"Oh, you can't have that, but you can help yourself to anything else,"
Just then Lilith walked in the front door. She stood still. Her gaze
wandered to Gareth and then to Brog.
Brog grunted. "I know what I want. I want her."
"You want Lilith? She's my wife," Gareth said.
Later on that night, Gareth sat in his chair looking at his jar of
glabberdungs. The jar was full to the brim and a second jar sat next to the
first one. He giggled as the pink gems sparkled.
Brog carried his axe over his shoulder and Lilith over the other one. After
all, Gareth said he could take anything in the house except the glabberdungs
and that's exactly what Brog did.
Good accounts of Roslin, Ross and Cromarty, Rothesay, Roxburgh and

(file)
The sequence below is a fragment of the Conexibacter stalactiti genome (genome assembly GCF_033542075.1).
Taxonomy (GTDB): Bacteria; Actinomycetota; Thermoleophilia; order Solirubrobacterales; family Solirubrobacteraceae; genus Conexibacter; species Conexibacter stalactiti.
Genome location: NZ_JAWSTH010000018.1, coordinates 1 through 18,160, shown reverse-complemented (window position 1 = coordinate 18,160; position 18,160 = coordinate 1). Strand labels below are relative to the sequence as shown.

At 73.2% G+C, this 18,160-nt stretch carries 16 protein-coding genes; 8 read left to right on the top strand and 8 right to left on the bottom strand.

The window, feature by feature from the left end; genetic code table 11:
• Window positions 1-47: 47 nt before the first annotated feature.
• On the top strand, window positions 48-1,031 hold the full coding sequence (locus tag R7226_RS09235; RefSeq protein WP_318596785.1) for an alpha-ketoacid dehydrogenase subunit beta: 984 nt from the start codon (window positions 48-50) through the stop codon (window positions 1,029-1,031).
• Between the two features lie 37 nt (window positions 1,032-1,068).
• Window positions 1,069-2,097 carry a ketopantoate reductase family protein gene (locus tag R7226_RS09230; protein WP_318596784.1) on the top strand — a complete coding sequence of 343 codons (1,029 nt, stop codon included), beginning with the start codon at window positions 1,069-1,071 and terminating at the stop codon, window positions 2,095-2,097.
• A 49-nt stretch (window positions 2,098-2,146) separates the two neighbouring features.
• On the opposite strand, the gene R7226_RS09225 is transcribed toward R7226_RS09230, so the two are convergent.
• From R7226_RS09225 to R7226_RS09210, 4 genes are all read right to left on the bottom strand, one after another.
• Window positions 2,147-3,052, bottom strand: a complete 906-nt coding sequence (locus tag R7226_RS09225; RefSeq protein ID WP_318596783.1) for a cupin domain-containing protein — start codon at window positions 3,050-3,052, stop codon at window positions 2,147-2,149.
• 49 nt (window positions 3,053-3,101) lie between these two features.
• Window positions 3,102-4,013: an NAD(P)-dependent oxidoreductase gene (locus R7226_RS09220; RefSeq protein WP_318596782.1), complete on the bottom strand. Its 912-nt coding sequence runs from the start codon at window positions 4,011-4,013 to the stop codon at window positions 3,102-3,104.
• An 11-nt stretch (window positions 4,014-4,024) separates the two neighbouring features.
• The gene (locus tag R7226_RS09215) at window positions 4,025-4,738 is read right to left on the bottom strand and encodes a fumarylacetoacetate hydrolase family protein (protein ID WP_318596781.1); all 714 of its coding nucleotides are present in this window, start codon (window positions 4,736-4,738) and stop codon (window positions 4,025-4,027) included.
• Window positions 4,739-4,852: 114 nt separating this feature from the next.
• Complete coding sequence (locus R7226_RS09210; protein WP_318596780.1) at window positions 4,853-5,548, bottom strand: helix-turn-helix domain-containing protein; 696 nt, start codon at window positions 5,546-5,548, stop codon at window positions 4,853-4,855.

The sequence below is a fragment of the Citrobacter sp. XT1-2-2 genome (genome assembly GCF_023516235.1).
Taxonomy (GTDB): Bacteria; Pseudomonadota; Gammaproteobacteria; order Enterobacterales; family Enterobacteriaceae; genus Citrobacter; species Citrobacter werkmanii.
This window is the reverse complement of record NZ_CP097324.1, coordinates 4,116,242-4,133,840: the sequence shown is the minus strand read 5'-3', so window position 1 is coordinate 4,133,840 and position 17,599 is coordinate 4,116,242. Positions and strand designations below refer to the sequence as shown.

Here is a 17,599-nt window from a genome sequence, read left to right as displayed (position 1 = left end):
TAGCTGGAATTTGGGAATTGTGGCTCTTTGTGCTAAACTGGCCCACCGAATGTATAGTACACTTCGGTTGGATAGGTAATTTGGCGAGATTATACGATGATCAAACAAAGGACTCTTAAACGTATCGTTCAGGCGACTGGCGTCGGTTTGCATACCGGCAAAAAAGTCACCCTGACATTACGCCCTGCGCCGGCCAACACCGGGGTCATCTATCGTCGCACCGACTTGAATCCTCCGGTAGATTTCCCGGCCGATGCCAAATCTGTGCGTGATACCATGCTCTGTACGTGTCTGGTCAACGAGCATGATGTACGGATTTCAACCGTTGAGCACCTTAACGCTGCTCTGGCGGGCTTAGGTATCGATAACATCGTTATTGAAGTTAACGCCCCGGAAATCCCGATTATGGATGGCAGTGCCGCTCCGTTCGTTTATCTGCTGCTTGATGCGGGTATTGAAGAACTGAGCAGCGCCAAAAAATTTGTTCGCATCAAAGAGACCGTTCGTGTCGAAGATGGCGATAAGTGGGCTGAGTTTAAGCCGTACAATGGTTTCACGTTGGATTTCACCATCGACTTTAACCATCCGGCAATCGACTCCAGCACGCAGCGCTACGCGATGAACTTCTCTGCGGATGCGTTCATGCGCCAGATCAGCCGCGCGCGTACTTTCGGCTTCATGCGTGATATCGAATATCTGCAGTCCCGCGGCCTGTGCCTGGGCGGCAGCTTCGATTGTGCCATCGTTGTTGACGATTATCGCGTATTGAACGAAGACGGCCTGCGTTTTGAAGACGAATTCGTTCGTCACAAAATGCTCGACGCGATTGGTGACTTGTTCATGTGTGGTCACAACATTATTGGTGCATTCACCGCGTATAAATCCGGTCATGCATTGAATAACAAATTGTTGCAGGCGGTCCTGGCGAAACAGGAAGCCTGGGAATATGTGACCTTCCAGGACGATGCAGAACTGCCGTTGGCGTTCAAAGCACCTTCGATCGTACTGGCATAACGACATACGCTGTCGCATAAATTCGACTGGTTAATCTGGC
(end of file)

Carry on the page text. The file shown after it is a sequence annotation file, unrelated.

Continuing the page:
I might add that I've almost completed this 5th volume so have also started
preperation for the final 6th volume by adding the pictures and maps. Also
when you go to the index page you'll note that around two thirds into the
sixth volume they move to a general survey of Scotland and here are the
sections that will be included...
Position, Boundaries, Extent, and Area
Leading Physical Features
Mountains, Lakes, Rivers, and Islands
The Botany of Scotland
The Geology of Scotland
Deer Forests and Grouse Moors
Industries, Shipping, Trade, and Commerce
Roads, Canals, Railways, Steamers, Telegraphs, Etc.
Scottish Language and Literature
Gaelic Language and Literature
The Scottish Nation
My thanks to Lora for transcribing these volumes for us.
We are now on the C's with Calder and Calderwood added this week. Here is a
bit from the Calder entry....
CALDER, an ancient surname assumed from the lands of Calder, now Cawdor, in
Nairnshire, but derived originally from the French name of de Cadella, from